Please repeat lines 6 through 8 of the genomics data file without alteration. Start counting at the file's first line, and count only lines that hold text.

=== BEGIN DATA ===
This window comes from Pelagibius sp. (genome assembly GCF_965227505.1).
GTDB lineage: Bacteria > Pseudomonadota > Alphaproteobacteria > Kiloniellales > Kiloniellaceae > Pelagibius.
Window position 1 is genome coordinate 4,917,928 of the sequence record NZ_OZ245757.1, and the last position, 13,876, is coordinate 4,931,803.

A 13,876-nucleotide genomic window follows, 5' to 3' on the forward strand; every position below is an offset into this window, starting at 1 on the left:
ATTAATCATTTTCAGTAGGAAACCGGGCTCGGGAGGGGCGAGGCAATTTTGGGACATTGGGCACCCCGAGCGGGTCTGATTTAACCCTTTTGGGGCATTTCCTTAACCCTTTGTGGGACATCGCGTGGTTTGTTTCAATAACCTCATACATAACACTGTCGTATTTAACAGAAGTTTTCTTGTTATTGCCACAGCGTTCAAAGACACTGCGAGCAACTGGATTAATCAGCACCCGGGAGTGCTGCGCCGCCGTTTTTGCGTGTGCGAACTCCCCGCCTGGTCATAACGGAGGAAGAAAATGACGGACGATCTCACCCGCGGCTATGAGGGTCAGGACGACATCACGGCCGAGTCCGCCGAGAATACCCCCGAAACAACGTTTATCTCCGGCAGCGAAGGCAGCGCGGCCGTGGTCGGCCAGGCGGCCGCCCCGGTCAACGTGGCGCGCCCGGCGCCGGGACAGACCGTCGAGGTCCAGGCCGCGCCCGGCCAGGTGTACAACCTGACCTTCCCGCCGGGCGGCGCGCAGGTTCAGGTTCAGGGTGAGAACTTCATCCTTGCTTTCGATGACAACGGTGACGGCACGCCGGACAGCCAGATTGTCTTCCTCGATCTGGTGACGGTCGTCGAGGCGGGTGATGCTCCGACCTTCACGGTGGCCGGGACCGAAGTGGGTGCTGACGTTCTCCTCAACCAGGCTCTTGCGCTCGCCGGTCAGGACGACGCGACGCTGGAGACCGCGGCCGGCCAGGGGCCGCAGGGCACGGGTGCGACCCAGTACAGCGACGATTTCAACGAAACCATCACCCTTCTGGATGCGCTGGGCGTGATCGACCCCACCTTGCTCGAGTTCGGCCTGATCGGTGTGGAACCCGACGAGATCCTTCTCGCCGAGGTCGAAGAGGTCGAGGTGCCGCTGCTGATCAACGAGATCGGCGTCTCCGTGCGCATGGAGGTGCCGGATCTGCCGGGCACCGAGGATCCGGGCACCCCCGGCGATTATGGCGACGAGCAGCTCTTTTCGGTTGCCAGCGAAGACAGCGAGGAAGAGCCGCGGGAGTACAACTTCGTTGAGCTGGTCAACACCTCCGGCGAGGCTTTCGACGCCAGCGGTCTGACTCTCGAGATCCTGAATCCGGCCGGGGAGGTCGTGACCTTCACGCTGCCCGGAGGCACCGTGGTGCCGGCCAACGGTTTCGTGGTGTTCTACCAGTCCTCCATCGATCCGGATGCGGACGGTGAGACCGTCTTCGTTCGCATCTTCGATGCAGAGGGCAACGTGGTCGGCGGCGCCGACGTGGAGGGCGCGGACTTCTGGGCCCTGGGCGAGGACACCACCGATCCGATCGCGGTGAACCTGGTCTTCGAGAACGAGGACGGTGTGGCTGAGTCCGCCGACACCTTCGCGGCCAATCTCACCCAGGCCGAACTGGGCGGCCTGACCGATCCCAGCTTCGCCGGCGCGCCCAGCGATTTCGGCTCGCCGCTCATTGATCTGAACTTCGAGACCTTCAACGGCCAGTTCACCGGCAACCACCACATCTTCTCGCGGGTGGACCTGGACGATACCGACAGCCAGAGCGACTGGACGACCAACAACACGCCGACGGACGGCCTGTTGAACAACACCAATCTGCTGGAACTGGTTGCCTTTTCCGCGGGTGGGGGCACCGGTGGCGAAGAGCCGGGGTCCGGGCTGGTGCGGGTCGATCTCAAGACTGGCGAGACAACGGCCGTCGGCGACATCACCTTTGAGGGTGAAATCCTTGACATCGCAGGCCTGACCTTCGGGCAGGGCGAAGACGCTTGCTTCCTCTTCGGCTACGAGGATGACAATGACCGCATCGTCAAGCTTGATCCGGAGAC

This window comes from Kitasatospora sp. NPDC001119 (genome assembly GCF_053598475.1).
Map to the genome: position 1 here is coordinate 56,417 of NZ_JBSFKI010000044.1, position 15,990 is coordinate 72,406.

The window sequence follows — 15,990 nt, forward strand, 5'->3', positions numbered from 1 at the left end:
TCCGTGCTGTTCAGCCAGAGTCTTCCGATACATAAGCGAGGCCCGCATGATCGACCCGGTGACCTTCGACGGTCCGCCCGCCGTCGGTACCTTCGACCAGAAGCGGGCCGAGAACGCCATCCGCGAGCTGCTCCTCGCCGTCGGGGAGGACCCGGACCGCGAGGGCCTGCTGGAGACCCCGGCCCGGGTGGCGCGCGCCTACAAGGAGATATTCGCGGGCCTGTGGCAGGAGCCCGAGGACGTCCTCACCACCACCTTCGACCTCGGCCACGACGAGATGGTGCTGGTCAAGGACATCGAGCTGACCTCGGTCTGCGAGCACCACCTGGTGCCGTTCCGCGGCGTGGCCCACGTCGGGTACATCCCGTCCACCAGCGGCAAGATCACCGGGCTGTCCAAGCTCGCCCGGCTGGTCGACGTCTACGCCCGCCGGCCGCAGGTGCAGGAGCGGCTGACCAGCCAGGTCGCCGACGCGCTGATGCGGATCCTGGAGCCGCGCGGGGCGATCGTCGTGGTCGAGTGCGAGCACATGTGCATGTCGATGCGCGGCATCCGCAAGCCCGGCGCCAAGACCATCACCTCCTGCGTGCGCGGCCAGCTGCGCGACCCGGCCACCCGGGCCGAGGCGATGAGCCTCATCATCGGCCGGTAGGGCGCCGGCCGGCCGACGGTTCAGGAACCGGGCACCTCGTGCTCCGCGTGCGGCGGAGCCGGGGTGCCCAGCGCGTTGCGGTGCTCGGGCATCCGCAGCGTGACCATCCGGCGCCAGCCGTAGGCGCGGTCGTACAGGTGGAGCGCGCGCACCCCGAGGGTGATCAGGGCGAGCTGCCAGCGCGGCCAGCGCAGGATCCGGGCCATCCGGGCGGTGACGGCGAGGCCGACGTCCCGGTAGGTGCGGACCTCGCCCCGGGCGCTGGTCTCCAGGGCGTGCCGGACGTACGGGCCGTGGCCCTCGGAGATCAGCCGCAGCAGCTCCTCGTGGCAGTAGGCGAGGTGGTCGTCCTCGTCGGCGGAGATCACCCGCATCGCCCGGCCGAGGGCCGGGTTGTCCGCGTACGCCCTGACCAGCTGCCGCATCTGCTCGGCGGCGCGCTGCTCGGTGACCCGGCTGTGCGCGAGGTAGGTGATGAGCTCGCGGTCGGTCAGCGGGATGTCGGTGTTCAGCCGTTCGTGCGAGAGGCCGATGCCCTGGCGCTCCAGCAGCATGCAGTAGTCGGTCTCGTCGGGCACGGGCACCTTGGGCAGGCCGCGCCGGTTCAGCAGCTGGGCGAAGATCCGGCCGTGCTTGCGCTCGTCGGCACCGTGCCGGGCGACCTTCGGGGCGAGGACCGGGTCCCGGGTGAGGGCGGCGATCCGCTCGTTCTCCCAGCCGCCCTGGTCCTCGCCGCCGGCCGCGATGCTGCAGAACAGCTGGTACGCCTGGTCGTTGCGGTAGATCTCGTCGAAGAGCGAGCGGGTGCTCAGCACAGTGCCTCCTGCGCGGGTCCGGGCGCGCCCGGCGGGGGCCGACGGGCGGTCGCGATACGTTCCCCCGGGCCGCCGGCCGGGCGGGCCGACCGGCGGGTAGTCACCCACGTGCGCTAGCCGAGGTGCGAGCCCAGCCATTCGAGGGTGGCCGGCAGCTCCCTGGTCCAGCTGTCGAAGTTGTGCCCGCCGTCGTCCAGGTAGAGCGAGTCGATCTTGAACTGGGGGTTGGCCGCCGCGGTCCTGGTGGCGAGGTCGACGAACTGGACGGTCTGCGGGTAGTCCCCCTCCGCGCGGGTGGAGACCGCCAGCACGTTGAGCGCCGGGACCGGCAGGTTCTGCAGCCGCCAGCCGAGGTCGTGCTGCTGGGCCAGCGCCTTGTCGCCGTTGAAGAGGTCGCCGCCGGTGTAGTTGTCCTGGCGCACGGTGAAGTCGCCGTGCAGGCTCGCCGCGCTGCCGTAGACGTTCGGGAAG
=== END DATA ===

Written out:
This window comes from Kitasatospora sp. NPDC001119 (genome assembly GCF_053598475.1).
Map to the genome: position 1 here is coordinate 56,417 of NZ_JBSFKI010000044.1, position 15,990 is coordinate 72,406.

The window sequence follows — 15,990 nt, forward strand, 5'->3', positions numbered from 1 at the left end: